Though many believe the resulted labor legislation from the fire has created ideal workplaces throughout the globe, this is simply not true. “Dozens of ordinary workers die in a fire, making the shirts ordinary Americans will wear on their backs. Doors were locked. Some succumbed to smoke. Others jumped several stories to their deaths in a desperate, inevitably fatal, bid to evade the flames. But this wasn’t New York, 1911. This was Bangladesh, 2010” (O’Neill 24). Rory O’Neill, writer and professor, put everything into perspective with the opening sentence to his essay. However, Bangladesh is not the only country where disasters like this occur. Similar stories are told in nations such as China, Pakistan, Philippines, Nicaragua, and Cambodia. “In 2010,” O’Neill went on, “British oil multinational BP, operating in U.S. waters, saw its reputation torn to shreds as a result of its thirst for deep sea oil dollars. Eleven workers died and the Gulf of Mexico was coated in a toxic smear” (O’Neill 24). O’Neill told another story that sounded familiar. “In 1988, U.S. oil multinational Occidental, operating in British waters, was the villain behind the Piper Alpha rig explosion. While 167 workers died, Occidental escaped unscathed” (O’Neill 24). Accidents where neglecting CEOs evade consequences unearth feelings of frustration and injustice, but they tend to occur the most frequently.

As much as Americans would like to believe that tragedies such as these only exist outside of the United States, the facts show otherwise. Tom O’Connor, Executive Director of the National Council for Occupational Safety and Health, made this clear in his essay. “Some 15 workers still lose their lives every day on the job from injuries – and many more from long-latent illnesses” (16). One example of a long-latent illness is exposure to silica dust, which continues to claim the lives of hundreds of workers each year. Wal-Mart was sued in the past decade for routinely locking their night-shift workers in their stores to prevent theft. Steven Greenhouse published an article in The New York Times about the company’s hazardous practices.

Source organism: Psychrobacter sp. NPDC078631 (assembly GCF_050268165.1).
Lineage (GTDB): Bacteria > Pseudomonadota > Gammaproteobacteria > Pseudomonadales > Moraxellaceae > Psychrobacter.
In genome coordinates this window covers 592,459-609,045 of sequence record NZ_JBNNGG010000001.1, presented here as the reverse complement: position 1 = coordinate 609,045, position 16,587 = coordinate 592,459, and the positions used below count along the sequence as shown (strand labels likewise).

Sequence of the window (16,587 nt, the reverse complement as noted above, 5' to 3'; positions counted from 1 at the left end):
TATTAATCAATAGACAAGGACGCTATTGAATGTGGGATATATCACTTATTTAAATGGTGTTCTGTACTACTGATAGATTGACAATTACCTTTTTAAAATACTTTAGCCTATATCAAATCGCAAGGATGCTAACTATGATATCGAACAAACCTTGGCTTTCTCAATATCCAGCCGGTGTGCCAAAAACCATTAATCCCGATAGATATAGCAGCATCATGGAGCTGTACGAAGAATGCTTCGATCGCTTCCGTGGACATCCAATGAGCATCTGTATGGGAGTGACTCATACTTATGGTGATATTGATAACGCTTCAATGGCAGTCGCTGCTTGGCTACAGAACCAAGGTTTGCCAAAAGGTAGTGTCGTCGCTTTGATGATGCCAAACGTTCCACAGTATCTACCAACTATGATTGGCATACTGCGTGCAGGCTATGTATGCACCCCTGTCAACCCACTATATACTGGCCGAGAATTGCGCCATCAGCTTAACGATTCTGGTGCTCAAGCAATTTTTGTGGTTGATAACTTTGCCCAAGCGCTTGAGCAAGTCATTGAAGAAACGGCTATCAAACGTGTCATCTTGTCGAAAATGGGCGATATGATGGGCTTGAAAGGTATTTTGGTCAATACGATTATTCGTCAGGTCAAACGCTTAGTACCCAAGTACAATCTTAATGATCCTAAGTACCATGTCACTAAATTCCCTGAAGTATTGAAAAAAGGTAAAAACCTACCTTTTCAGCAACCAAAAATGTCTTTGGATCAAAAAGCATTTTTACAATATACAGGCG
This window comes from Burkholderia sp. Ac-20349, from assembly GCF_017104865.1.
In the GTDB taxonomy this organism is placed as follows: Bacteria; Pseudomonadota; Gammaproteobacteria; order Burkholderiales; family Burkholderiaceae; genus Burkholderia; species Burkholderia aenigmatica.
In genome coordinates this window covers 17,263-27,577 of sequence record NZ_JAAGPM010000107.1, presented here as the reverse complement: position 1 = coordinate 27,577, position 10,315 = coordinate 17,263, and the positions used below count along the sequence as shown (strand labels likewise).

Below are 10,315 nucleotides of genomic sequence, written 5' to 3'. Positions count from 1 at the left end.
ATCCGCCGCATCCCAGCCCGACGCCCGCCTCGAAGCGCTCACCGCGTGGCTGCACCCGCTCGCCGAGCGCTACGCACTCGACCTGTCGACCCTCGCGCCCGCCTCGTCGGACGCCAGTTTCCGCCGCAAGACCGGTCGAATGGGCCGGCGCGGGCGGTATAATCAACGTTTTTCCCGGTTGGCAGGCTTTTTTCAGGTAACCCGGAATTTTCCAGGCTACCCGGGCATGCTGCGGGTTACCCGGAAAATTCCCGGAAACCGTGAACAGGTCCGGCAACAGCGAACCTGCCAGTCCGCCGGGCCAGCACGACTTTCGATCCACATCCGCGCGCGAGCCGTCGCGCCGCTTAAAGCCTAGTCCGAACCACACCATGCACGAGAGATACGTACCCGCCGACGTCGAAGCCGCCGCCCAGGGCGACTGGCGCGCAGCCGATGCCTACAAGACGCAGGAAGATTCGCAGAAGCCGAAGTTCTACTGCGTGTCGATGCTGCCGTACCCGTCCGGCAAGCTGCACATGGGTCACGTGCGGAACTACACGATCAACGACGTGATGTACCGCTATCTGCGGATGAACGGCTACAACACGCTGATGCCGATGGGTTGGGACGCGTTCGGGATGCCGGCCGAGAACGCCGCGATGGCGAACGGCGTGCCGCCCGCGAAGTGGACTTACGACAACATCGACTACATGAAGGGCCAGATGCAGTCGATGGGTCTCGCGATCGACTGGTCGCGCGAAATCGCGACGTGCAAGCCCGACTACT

For more than 15 years, Wal-Mart Stores Inc., the world’s largest retailer, has locked in overnight employees at some of its Wal-Mart and Sam’s Club stores. It is a policy that many employees say has created disconcerting situations, such as when a worker in Indiana suffered a heart attack, when hurricanes hit in Florida and when workers’ wives have gone into labor (1).